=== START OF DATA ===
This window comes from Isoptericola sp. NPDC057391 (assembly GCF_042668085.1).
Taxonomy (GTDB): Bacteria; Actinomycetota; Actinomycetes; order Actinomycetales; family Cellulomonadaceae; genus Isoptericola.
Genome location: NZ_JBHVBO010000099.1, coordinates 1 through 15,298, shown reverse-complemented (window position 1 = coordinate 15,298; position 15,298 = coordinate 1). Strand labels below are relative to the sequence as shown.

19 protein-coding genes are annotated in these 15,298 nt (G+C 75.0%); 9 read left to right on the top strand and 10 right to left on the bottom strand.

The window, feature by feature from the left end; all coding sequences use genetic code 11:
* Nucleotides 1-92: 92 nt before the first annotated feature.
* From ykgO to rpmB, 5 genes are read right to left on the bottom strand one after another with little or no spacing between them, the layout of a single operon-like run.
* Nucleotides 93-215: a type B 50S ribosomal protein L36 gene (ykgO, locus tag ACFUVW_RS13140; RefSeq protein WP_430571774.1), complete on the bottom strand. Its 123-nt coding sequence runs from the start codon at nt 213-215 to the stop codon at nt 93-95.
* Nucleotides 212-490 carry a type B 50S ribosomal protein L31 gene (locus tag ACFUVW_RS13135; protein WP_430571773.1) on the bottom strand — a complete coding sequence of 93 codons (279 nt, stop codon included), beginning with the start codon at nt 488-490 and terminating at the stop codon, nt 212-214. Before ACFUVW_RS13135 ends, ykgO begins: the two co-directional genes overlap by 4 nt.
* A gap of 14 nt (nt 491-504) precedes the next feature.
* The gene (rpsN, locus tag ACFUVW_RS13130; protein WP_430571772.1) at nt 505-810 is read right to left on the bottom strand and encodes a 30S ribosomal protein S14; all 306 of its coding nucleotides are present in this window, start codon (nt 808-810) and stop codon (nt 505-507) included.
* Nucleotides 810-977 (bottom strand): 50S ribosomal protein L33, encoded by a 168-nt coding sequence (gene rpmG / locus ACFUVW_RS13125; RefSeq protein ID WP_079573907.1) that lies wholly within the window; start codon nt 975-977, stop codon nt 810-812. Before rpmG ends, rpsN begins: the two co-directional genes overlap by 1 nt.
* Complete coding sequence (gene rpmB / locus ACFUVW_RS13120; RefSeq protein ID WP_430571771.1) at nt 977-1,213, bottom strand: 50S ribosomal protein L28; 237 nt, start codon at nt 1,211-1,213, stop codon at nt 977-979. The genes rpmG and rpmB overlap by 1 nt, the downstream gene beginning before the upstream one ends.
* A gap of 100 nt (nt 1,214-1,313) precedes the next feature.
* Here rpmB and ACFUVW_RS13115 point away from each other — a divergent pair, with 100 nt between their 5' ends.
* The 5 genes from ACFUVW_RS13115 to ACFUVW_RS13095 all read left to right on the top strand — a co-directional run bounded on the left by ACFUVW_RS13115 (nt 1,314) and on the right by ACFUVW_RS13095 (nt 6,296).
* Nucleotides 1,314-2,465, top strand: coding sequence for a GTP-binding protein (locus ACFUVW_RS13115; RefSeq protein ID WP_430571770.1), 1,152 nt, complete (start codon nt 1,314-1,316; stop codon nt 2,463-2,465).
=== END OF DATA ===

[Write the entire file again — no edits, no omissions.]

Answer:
This window comes from Isoptericola sp. NPDC057391 (assembly GCF_042668085.1).
Taxonomy (GTDB): Bacteria; Actinomycetota; Actinomycetes; order Actinomycetales; family Cellulomonadaceae; genus Isoptericola.
Genome location: NZ_JBHVBO010000099.1, coordinates 1 through 15,298, shown reverse-complemented (window position 1 = coordinate 15,298; position 15,298 = coordinate 1). Strand labels below are relative to the sequence as shown.

19 protein-coding genes are annotated in these 15,298 nt (G+C 75.0%); 9 read left to right on the top strand and 10 right to left on the bottom strand.

The window, feature by feature from the left end; all coding sequences use genetic code 11:
* Nucleotides 1-92: 92 nt before the first annotated feature.
* From ykgO to rpmB, 5 genes are read right to left on the bottom strand one after another with little or no spacing between them, the layout of a single operon-like run.
* Nucleotides 93-215: a type B 50S ribosomal protein L36 gene (ykgO, locus tag ACFUVW_RS13140; RefSeq protein WP_430571774.1), complete on the bottom strand. Its 123-nt coding sequence runs from the start codon at nt 213-215 to the stop codon at nt 93-95.
* Nucleotides 212-490 carry a type B 50S ribosomal protein L31 gene (locus tag ACFUVW_RS13135; protein WP_430571773.1) on the bottom strand — a complete coding sequence of 93 codons (279 nt, stop codon included), beginning with the start codon at nt 488-490 and terminating at the stop codon, nt 212-214. Before ACFUVW_RS13135 ends, ykgO begins: the two co-directional genes overlap by 4 nt.
* A gap of 14 nt (nt 491-504) precedes the next feature.
* The gene (rpsN, locus tag ACFUVW_RS13130; protein WP_430571772.1) at nt 505-810 is read right to left on the bottom strand and encodes a 30S ribosomal protein S14; all 306 of its coding nucleotides are present in this window, start codon (nt 808-810) and stop codon (nt 505-507) included.
* Nucleotides 810-977 (bottom strand): 50S ribosomal protein L33, encoded by a 168-nt coding sequence (gene rpmG / locus ACFUVW_RS13125; RefSeq protein ID WP_079573907.1) that lies wholly within the window; start codon nt 975-977, stop codon nt 810-812. Before rpmG ends, rpsN begins: the two co-directional genes overlap by 1 nt.
* Complete coding sequence (gene rpmB / locus ACFUVW_RS13120; RefSeq protein ID WP_430571771.1) at nt 977-1,213, bottom strand: 50S ribosomal protein L28; 237 nt, start codon at nt 1,211-1,213, stop codon at nt 977-979. The genes rpmG and rpmB overlap by 1 nt, the downstream gene beginning before the upstream one ends.
* A gap of 100 nt (nt 1,214-1,313) precedes the next feature.
* Here rpmB and ACFUVW_RS13115 point away from each other — a divergent pair, with 100 nt between their 5' ends.
* The 5 genes from ACFUVW_RS13115 to ACFUVW_RS13095 all read left to right on the top strand — a co-directional run bounded on the left by ACFUVW_RS13115 (nt 1,314) and on the right by ACFUVW_RS13095 (nt 6,296).
* Nucleotides 1,314-2,465, top strand: coding sequence for a GTP-binding protein (locus ACFUVW_RS13115; RefSeq protein ID WP_430571770.1), 1,152 nt, complete (start codon nt 1,314-1,316; stop codon nt 2,463-2,465).